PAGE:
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Ātman (Hinduism)

Ātma is a Sanskrit word that means inner self or soul.

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Śūnyatā (Sanskrit; Pali: suññatā), pronounced ‘shoonyataa’, translated into English most often as emptiness and sometimes voidness, is a Buddhist concept which has multiple meanings depending on its doctrinal context.

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Bhagavad Gita

The Bhagavad Gita (भगवद्गीता, in IAST,, lit. "The Song of God"), often referred to as the Gita, is a 700 verse Hindu scripture in Sanskrit that is part of the Hindu epic Mahabharata (chapters 23–40 of the 6th book of Mahabharata).

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Bhagavata Purana

Bhagavata Purana (Devanagari: भागवतपुराण) also known as Śrīmad Bhāgavata Mahā Purāṇa, Śrīmad Bhāgavatam or Bhāgavata, is one of Hinduism's eighteen great Puranas (Mahapuranas, great histories).

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Bhakti (भक्ति) literally means "attachment, participation, fondness for, homage, faith, love, devotion, worship, purity".

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Bhakti movement

The Bhakti movement refers to the theistic devotional trend that emerged in medieval Hinduism and later revolutionised in Sikhism.

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Bhalchandra Pandharinath Bahirat

Bhalchandra Pandharinath Bahirat (भालचंद़ पंढरीनाथ बहिरट, 5 September 190414 October 1998) was a philosopher and educationist who studied the Marathi literature of Jñāneśvar and other sants of Maharashtra.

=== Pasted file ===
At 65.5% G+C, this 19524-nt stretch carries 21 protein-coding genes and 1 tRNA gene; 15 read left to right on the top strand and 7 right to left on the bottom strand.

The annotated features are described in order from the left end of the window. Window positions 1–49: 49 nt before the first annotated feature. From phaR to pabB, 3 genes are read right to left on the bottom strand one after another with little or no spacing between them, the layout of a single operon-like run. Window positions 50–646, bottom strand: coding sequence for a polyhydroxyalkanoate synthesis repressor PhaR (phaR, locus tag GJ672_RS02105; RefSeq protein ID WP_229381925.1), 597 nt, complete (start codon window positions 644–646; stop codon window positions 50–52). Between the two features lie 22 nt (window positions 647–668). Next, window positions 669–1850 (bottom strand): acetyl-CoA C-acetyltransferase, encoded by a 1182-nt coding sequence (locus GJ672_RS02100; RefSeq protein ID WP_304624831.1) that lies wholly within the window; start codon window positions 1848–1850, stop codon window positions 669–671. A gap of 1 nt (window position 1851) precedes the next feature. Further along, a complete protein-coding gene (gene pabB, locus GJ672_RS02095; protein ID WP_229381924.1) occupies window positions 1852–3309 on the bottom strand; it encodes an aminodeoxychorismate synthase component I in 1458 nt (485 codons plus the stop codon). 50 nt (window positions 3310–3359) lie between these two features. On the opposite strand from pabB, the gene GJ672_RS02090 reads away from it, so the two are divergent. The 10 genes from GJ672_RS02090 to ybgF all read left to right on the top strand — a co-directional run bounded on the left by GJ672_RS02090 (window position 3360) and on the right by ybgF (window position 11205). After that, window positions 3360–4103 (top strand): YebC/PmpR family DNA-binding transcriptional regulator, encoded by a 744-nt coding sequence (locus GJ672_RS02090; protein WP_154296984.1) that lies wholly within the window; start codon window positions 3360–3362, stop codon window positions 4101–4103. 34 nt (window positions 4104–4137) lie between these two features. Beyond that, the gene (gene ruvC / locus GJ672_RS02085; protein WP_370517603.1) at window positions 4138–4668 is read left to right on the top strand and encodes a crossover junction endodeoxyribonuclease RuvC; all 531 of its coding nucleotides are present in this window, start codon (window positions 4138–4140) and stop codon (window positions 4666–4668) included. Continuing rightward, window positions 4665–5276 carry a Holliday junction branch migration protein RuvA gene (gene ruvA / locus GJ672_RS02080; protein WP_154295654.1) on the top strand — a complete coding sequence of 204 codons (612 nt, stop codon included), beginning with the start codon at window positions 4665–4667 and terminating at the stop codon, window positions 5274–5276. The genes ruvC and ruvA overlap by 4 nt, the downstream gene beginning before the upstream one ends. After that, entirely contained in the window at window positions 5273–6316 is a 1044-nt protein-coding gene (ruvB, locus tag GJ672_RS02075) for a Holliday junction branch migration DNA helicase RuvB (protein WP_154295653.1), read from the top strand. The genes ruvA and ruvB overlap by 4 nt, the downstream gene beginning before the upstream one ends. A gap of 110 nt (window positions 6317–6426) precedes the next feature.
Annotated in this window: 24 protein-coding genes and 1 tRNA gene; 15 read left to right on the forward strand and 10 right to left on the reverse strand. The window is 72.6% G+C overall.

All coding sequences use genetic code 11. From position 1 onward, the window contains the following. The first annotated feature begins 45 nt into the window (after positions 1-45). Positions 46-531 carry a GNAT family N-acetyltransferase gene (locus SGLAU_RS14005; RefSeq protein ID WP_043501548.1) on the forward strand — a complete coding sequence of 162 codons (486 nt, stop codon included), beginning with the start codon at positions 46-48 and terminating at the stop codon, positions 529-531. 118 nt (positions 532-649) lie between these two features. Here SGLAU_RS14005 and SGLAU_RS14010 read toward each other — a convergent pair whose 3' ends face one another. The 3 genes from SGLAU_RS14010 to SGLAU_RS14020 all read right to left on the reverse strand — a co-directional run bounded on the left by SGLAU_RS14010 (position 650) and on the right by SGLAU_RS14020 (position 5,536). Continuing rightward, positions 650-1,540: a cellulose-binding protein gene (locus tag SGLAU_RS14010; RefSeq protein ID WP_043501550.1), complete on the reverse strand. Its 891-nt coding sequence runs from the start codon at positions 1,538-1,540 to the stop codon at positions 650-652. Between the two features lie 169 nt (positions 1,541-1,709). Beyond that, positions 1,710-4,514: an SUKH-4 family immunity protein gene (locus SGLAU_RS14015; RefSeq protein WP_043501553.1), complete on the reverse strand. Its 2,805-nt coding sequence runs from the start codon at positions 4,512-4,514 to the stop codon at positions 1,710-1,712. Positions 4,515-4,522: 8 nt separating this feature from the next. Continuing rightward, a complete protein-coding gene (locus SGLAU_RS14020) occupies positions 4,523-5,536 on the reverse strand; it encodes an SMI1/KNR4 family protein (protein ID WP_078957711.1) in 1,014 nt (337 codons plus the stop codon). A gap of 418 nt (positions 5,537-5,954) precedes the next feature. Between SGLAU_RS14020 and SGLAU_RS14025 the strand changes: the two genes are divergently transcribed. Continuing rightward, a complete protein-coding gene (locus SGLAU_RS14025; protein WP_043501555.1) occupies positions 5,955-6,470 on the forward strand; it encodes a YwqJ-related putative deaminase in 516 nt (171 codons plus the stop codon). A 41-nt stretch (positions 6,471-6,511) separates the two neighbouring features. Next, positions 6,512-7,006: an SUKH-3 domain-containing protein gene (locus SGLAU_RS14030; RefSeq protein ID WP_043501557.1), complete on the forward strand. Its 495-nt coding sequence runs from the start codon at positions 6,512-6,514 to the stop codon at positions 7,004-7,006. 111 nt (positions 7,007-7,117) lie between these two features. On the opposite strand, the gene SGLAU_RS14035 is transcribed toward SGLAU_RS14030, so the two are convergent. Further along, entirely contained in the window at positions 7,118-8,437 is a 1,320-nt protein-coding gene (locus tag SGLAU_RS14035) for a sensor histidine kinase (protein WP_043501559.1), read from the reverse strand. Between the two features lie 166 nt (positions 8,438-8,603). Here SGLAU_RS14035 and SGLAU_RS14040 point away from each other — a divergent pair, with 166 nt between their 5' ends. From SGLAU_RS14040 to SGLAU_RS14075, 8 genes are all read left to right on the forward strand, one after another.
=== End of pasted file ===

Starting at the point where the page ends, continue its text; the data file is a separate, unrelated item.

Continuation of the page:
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In Hinduism, Brahman connotes the highest Universal Principle, the Ultimate Reality in the universe.P. T. Raju (2006), Idealistic Thought of India, Routledge,, page 426 and Conclusion chapter part XII In major schools of Hindu philosophy, it is the material, efficient, formal and final cause of all that exists.For dualism school of Hinduism, see: Francis X. Clooney (2010), Hindu God, Christian God: How Reason Helps Break Down the Boundaries between Religions, Oxford University Press,, pages 51–58, 111–115;For monist school of Hinduism, see: B. Martinez-Bedard (2006), Types of Causes in Aristotle and Sankara, Thesis – Department of Religious Studies (Advisors: Kathryn McClymond and Sandra Dwyer), Georgia State University, pages 18–35 It is the pervasive, genderless, infinite, eternal truth and bliss which does not change, yet is the cause of all changes. Brahman as a metaphysical concept is the single binding unity behind diversity in all that exists in the universe. Brahman is a Vedic Sanskrit word, and it is conceptualized in Hinduism, states Paul Deussen, as the "creative principle which lies realized in the whole world". Brahman is a key concept found in the Vedas, and it is extensively discussed in the early Upanishads.Stephen Philips (1998), Routledge Encyclopedia of Philosophy: Brahman to Derrida (Editor; Edward Craig), Routledge,, pages 1–4 The Vedas conceptualize Brahman as the Cosmic Principle. In the Upanishads, it has been variously described as Sat-cit-ānanda (truth-consciousness-bliss) and as the unchanging, permanent, highest reality. Brahman is discussed in Hindu texts with the concept of Atman (Soul, Self), personal, impersonal or Para Brahman, or in various combinations of these qualities depending on the philosophical school. In dualistic schools of Hinduism such as the theistic Dvaita Vedanta, Brahman is different from Atman (soul) in each being.Michael Myers (2000), Brahman: A Comparative Theology, Routledge,, pages 124–127 In non-dual schools such as the Advaita Vedanta, Brahman is identical to the Atman, is everywhere and inside each living being, and there is connected spiritual oneness in all existence.Arvind Sharma (2007), Advaita Vedānta: An Introduction, Motilal Banarsidass,, pages 19–40, 53–58, 79–86.